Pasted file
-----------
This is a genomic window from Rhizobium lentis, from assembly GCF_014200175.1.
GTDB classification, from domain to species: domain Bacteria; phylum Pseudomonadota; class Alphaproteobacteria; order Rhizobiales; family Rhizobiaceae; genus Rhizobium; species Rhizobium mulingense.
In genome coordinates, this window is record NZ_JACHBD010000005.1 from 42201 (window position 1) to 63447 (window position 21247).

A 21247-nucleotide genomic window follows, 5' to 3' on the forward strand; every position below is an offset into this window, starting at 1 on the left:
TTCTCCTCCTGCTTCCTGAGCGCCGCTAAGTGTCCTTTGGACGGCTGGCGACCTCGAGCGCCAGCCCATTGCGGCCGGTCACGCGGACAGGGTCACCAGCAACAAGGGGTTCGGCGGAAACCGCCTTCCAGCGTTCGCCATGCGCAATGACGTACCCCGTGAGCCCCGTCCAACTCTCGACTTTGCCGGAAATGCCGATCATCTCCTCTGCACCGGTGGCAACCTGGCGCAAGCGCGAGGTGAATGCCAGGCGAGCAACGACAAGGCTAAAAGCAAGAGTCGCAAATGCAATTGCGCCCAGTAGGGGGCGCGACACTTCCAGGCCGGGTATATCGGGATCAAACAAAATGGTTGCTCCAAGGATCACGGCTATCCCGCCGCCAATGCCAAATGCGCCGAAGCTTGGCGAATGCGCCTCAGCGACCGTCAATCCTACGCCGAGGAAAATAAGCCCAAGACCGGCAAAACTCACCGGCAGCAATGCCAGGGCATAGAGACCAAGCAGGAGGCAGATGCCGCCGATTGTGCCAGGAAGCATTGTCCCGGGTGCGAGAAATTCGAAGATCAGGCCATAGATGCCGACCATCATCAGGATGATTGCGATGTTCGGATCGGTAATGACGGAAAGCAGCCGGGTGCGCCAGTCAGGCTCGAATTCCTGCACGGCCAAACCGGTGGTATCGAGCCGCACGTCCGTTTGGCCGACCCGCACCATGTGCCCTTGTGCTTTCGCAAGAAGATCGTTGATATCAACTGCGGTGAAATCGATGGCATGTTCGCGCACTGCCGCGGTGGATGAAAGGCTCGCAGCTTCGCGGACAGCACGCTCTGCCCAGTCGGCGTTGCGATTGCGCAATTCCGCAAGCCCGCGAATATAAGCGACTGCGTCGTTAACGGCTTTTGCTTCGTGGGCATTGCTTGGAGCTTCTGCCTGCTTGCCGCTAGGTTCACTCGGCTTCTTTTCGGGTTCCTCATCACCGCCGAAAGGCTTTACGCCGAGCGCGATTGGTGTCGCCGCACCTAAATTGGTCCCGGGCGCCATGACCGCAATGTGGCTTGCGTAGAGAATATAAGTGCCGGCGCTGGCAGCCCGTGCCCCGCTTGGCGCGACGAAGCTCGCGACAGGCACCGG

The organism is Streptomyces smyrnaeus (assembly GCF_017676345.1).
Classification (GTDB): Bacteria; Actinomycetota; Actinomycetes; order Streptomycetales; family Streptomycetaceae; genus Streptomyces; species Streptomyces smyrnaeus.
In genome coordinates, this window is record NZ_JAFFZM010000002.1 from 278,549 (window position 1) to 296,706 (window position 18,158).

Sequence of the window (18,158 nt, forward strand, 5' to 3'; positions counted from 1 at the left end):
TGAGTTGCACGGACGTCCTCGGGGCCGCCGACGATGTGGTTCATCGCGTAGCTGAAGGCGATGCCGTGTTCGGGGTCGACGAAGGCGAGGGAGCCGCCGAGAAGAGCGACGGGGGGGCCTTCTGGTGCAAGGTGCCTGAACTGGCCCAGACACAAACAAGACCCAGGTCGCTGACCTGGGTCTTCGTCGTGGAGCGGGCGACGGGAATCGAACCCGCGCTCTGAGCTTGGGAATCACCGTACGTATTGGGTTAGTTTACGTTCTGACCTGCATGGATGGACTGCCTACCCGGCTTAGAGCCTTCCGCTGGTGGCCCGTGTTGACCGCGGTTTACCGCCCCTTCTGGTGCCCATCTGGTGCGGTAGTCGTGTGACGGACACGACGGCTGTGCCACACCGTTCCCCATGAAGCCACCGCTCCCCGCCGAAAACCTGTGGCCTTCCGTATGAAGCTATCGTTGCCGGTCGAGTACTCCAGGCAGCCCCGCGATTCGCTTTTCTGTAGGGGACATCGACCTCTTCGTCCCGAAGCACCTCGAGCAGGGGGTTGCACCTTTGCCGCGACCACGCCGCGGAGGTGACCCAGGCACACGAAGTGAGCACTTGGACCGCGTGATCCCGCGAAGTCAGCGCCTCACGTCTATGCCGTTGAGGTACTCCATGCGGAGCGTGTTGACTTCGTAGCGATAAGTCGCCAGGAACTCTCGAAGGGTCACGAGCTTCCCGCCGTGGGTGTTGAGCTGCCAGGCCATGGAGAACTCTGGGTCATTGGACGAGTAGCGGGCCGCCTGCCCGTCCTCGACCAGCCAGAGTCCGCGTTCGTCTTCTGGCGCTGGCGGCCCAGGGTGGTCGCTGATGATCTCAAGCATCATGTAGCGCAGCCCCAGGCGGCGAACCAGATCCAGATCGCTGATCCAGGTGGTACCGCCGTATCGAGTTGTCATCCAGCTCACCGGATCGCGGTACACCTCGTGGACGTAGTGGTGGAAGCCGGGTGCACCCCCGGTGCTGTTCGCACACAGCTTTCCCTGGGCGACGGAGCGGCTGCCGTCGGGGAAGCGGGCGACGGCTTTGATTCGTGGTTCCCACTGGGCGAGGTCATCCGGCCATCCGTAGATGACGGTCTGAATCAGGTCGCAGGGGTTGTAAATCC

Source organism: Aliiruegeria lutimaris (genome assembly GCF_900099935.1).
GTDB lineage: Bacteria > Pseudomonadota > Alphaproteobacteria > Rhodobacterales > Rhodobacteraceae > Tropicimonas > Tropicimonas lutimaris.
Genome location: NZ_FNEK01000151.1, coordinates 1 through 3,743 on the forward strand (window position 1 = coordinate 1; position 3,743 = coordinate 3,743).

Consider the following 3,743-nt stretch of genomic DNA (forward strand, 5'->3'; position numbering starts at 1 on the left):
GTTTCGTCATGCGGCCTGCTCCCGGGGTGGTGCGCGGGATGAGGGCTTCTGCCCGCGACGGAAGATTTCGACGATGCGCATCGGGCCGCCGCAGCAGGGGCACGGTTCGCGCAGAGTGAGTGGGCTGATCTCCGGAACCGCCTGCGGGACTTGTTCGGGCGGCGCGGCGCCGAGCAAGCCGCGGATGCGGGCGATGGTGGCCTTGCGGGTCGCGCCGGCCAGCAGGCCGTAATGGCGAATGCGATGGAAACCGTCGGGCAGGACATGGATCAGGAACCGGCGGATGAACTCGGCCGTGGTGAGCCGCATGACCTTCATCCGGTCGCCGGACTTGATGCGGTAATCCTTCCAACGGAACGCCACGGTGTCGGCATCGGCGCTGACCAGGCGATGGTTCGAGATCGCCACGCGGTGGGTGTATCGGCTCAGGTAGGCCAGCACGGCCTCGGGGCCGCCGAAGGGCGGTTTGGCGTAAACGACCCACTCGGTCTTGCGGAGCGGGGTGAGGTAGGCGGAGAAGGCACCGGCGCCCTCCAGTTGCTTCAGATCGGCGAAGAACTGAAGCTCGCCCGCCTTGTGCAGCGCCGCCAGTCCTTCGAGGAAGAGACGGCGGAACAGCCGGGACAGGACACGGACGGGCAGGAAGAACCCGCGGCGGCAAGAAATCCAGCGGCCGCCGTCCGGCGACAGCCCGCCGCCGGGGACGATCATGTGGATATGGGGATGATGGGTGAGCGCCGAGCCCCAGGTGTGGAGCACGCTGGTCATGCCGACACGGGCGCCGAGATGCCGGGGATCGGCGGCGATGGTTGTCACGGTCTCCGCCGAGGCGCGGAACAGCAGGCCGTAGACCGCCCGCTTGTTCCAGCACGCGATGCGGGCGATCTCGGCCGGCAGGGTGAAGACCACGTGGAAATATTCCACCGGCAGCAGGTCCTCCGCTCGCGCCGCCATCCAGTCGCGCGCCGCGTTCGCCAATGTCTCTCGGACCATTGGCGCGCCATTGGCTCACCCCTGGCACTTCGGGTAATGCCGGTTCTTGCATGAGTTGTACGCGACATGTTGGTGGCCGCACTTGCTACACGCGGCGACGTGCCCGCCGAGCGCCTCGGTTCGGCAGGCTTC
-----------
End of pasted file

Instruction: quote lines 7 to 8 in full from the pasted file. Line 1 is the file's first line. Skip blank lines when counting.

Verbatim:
Classification (GTDB): Bacteria; Actinomycetota; Actinomycetes; order Streptomycetales; family Streptomycetaceae; genus Streptomyces; species Streptomyces smyrnaeus.
In genome coordinates, this window is record NZ_JAFFZM010000002.1 from 278,549 (window position 1) to 296,706 (window position 18,158).